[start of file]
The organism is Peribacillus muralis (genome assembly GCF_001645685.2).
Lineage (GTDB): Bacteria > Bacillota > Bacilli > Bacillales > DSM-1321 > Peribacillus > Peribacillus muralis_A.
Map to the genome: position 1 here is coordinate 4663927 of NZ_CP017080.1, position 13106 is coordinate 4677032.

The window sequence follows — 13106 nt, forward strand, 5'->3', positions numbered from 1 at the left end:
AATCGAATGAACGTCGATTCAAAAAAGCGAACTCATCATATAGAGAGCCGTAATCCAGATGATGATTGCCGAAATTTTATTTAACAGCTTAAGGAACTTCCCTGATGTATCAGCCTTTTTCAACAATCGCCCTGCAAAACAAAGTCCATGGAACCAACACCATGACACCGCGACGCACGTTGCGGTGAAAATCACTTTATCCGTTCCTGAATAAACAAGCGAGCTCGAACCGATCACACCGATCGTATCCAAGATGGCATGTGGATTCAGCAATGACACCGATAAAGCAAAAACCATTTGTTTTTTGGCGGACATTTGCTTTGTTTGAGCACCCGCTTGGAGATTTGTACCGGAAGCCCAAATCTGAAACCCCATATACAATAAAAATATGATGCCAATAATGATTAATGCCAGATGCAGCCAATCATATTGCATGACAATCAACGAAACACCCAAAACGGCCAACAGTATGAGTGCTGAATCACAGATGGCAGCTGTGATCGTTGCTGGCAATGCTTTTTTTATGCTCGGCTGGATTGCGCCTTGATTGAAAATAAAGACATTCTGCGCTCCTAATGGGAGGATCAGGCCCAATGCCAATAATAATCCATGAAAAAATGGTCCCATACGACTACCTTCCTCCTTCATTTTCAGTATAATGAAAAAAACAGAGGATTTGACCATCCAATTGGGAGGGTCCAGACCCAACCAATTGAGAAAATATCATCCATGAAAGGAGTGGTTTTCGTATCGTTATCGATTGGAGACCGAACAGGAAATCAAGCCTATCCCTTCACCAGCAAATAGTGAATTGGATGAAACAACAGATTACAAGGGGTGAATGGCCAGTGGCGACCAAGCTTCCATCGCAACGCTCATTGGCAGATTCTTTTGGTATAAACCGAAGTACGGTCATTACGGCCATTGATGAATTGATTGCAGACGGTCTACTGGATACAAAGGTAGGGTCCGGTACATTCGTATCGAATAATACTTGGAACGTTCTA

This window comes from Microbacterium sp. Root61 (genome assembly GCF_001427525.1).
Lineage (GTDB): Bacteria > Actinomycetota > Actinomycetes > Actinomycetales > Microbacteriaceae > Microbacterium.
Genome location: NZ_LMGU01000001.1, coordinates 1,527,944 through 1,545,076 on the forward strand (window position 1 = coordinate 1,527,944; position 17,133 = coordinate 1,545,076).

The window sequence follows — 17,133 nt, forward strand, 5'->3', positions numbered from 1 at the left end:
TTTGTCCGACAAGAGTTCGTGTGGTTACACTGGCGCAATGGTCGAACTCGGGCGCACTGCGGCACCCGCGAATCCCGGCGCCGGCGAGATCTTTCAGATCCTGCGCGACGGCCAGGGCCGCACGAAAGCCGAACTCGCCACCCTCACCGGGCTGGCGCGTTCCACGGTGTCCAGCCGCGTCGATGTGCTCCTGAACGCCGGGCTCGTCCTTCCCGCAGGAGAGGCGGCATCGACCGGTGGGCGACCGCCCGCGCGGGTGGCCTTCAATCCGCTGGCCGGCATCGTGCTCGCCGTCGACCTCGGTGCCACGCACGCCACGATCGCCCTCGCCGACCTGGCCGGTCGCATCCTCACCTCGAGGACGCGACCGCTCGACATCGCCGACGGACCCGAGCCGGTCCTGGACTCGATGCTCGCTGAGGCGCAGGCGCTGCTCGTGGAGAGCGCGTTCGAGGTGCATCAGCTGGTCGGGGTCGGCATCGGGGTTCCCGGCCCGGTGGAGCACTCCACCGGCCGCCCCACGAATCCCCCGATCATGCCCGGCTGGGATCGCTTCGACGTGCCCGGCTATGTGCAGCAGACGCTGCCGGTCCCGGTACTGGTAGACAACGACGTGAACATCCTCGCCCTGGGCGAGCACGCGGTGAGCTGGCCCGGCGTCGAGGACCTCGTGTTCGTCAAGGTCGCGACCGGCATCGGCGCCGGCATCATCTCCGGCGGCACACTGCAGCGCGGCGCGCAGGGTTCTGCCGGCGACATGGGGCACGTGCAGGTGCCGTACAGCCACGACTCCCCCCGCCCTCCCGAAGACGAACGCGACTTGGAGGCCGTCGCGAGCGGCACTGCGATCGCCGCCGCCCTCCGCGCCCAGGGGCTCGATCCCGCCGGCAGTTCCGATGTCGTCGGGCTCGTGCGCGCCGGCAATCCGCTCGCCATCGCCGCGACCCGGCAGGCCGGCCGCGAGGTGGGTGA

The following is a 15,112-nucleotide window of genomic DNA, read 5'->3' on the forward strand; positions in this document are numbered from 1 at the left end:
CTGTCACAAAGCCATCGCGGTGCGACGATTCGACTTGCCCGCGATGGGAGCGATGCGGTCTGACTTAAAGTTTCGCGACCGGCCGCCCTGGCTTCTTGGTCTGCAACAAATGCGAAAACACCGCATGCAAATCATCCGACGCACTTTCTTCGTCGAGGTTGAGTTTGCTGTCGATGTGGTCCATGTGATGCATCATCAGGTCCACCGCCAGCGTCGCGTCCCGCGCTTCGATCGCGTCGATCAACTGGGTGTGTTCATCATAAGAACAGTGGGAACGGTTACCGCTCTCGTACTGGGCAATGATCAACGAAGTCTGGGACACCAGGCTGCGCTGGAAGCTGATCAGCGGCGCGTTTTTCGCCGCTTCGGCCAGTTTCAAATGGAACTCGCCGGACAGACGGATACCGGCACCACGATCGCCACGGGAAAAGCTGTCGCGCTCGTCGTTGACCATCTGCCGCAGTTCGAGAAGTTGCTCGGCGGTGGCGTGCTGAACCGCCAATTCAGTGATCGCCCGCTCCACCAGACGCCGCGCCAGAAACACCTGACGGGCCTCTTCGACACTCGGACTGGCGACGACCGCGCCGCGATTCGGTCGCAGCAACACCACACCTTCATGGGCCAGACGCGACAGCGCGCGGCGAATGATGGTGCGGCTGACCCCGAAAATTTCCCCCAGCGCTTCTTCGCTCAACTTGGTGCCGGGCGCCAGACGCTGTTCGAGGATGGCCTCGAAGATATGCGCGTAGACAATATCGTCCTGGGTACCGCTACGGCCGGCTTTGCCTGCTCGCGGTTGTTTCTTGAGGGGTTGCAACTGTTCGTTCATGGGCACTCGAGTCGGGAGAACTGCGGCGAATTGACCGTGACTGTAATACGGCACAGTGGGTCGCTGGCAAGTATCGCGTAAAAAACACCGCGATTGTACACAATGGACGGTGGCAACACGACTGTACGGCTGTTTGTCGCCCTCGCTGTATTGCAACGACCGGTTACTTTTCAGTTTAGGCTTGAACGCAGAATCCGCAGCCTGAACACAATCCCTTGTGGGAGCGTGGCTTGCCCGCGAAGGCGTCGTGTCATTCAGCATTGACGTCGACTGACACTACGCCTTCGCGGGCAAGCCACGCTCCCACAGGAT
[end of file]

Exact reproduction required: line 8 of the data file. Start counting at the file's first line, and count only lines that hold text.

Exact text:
Genome location: NZ_LMGU01000001.1, coordinates 1,527,944 through 1,545,076 on the forward strand (window position 1 = coordinate 1,527,944; position 17,133 = coordinate 1,545,076).